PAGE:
Dr. Muse: As everyone knows, that season had gone in a steadily escalating pace downward.We, at the time, had won one game and lost five.Apparently on Monday of that week, there had been an article in the ďHuntsville TimesĒ that quoted an unknown source at Auburn and saying that Bowden would be gone by the end of the season.I didnít see that because I donít get the ďHuntsville TimesĒ and wasnít even aware of it.It was Wednesday of that week.I had been to Birmingham for a meeting, and I was driving back and David Housel called me on my car phone and told me that he had met with Terry that morning.Terry had demanded to know who the source was that said he was going to be gone by the end of the season.I believe David told me that he felt that or knew that source to be Mr. Lowder.I think David invited Terry to call Mr. Lowder and talk to him if he was concerned about it.Terry subsequently did that and came in to see him that afternoon and told him that he was resigning or he was quitting and wanted out.We actually had this conversation over some period of time because if youíve ever driven back from Birmingham you know there are some low spots in the road where you lose power, so I would have to call David back and resume the conversation.But I asked him if he could find out for me where Terry was so I could talk to Terry and see what was going on there.I had not had any conversation with Terry, had not had any conversations with Mr. Lowder, and had not had any conversations with anyone other than David about it.I got back here late afternoon, maybe 4 oíclock, I started trying to find Terry.I couldnít find him.I couldnít get an answer at home, he wasnít in his office, and I left a message on answering machines for him to call me.It wasnít until 9 or 10 oíclock that night that he called me at home.We talked for a long time, or I should say that Terry talked for a long time and I listened for a long time.But I asked him what was going on and he went through the whole scenario.The gist of it was that he had talked with Mr. Lowder and Mr. Lowder had admitted that he was the source for that article and that that was true that he was going to be gone at the end of the season.I counseled with him and told him that Mr. Lowder could not make that decision.That as an individual trustee he had no authority to make that decision.That it would be a decision of the athletic director and the president.We would evaluate the situation at the end of the season and that if he didnít show some improvement in the team, I couldnít assure him that he would keep his job at the end of the season.There had been all kinds of rumors about player un-rests and about how heíd had a number of problems with different players on the team, misbehaving and getting kicked off the team.There was a whole number of things about which we were concerned with the direction with which the program was going.I told Terry that he really needed to get control of the situation and show some improvement, but that it was not a decision that Mr. Lowder alone could make.Now, admittedly, if Mr. Lowder wanted to fire him, he could possibly get a majority of the members of the board to agree with that and they could overrule any decision I made.But theyíd have to do that in a public session.I wasnít sure if they would do that.I said that, ďBesides, you would be making a real mistake if you resigned in mid-season.Stay in there.Do the best job you can of turning things around and youíve got a reasonable chance.If you can win three out of the next four games you will have salvaged the season and it would be very difficult for anyone to muster enough strength to fire you at the end of the season.ĒAt the end of that conversation he told me that he was going to stay.David told me later that Terry came to see him Thursday and told him that he had changed his mind and that he was going to stay as coach and that he was going to do the best job he could to turn the situation around.Apparently he went to practice that day, had a good practice, and was even on the radio show at the end of the day and was all pumped up about the team being ready for the game that weekend.But something happened on Thursday night and I donít have any idea what it was.But he came in to see David Friday morning and was just a complete wreck.He said that he wanted out as soon as possible.He had called Ricky Davis, his attorney, and Ricky was going to be there by noon.Davis would negotiate the terms of the agreement, but he was out of there.He apparently met with the team and told him he was gone and left.We were sitting there Friday afternoon, before Homecoming on Saturday, with no coach and David recommended that we appoint Bill Oliver as interim coach.I agreed to that and we did.Now what happened on Thursday night, I do not know, what happened to just completely change Terryís mind, but something did and there was no persuading him differently.He wanted out and he wanted out as soon as possible.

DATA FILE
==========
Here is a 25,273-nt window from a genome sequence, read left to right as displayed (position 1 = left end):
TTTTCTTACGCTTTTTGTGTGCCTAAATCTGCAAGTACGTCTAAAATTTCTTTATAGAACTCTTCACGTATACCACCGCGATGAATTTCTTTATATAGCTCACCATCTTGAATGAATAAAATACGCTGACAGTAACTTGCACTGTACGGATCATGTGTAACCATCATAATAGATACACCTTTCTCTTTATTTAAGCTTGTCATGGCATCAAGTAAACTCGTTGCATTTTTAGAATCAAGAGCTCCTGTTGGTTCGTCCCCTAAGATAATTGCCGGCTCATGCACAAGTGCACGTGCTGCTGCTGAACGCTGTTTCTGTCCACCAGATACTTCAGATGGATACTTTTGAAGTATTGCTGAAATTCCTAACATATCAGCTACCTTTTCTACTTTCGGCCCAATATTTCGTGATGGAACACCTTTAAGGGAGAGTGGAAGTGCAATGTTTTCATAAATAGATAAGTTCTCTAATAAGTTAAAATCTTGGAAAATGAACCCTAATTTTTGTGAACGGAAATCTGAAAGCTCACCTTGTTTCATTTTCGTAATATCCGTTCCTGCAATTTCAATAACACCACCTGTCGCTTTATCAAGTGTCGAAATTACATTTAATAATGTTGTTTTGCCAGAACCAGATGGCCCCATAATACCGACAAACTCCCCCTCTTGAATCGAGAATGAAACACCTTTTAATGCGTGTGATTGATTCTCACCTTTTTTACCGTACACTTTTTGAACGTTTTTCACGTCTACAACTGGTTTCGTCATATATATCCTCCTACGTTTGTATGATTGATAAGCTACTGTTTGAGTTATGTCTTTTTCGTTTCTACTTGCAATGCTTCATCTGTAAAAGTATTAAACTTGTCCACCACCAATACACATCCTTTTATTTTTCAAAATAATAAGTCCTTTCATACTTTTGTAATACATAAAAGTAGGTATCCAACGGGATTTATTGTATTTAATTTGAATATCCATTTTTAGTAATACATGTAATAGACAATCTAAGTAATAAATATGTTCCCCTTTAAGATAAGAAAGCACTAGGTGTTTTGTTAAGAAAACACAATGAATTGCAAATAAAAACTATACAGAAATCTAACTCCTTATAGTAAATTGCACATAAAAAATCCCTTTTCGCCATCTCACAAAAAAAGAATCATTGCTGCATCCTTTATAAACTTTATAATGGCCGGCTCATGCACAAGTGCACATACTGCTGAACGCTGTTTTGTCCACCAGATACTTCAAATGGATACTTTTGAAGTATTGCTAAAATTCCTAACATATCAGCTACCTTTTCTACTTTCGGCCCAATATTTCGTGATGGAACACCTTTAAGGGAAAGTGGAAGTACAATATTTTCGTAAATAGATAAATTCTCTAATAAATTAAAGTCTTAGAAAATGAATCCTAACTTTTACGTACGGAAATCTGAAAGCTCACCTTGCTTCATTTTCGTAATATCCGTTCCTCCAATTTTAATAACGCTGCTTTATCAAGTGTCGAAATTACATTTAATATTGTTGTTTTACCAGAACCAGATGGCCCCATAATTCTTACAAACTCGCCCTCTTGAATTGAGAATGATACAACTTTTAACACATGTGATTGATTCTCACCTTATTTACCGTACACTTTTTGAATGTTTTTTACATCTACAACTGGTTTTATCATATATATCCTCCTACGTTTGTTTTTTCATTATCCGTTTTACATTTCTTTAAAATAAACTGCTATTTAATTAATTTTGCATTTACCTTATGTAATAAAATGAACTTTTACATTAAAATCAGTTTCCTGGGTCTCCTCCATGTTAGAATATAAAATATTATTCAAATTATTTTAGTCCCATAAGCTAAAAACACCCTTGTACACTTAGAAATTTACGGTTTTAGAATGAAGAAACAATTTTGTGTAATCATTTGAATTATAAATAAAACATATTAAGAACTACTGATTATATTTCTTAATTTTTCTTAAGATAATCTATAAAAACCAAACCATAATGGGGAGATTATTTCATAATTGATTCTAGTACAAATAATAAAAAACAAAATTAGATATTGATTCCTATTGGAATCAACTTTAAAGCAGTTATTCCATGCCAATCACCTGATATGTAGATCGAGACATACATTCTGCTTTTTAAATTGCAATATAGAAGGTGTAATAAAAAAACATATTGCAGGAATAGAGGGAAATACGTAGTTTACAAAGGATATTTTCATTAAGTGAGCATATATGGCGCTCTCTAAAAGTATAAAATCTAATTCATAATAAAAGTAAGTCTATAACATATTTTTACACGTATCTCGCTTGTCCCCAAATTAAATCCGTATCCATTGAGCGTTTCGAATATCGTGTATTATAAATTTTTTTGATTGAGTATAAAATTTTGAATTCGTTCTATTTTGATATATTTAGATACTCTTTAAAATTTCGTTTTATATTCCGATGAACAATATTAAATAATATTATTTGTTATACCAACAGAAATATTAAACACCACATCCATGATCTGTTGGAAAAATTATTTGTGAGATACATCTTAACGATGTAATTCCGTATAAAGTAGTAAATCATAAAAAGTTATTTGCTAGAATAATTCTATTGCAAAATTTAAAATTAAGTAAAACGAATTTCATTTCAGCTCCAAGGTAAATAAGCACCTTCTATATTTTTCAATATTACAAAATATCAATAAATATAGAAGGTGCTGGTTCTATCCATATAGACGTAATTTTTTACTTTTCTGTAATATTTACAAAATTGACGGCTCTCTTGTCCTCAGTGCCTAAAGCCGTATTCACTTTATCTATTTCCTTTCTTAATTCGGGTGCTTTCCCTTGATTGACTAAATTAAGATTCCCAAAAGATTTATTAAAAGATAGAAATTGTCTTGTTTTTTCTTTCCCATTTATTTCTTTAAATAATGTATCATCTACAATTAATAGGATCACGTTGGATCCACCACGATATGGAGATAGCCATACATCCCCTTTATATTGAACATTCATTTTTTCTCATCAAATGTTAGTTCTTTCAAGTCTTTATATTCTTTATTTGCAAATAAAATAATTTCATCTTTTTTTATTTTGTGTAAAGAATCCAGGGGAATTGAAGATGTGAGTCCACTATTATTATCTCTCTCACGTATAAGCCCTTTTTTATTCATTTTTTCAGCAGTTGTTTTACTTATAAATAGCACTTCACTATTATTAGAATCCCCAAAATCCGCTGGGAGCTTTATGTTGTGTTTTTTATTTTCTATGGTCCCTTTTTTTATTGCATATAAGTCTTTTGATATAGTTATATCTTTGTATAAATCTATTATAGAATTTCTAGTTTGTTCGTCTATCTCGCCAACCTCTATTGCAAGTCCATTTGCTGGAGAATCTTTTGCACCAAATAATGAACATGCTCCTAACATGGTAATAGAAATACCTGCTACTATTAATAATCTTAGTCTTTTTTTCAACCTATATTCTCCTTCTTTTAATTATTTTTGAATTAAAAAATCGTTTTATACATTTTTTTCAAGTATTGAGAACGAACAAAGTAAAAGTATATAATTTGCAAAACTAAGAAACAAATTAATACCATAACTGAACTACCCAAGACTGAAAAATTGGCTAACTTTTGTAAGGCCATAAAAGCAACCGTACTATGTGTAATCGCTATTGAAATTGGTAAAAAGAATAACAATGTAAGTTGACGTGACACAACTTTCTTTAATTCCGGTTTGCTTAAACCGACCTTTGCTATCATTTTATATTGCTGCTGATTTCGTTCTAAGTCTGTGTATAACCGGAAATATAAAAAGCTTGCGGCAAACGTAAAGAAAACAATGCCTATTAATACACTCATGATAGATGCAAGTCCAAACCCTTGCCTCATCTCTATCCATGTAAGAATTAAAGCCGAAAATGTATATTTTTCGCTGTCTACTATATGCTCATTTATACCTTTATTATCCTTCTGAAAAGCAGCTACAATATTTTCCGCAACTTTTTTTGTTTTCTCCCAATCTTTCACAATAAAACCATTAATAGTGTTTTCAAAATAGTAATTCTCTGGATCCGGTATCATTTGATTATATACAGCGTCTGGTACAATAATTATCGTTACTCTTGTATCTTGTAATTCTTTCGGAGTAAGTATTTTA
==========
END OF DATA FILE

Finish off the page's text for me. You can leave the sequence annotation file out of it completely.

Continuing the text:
Dr. Flynt: In one of the more recent episodes involving Terry Bowden affair and involving the expulsion of Terry from the house, newspaper clippings and so forth depict a scenario that worked something like this: Lowderís attorneys evict Terry, according to Terry, and then--not the university attorneys, but Lowderís attorneys--subsequently David Housel sent a letter to alumni explaining what happened.Are those sorts of things the things that bother you in terms of somebody doing something that the president ought to be doing?That is the university attorneys should be handling the house case and David should be passing letters to the alum about things like that by the president.Is that something that...?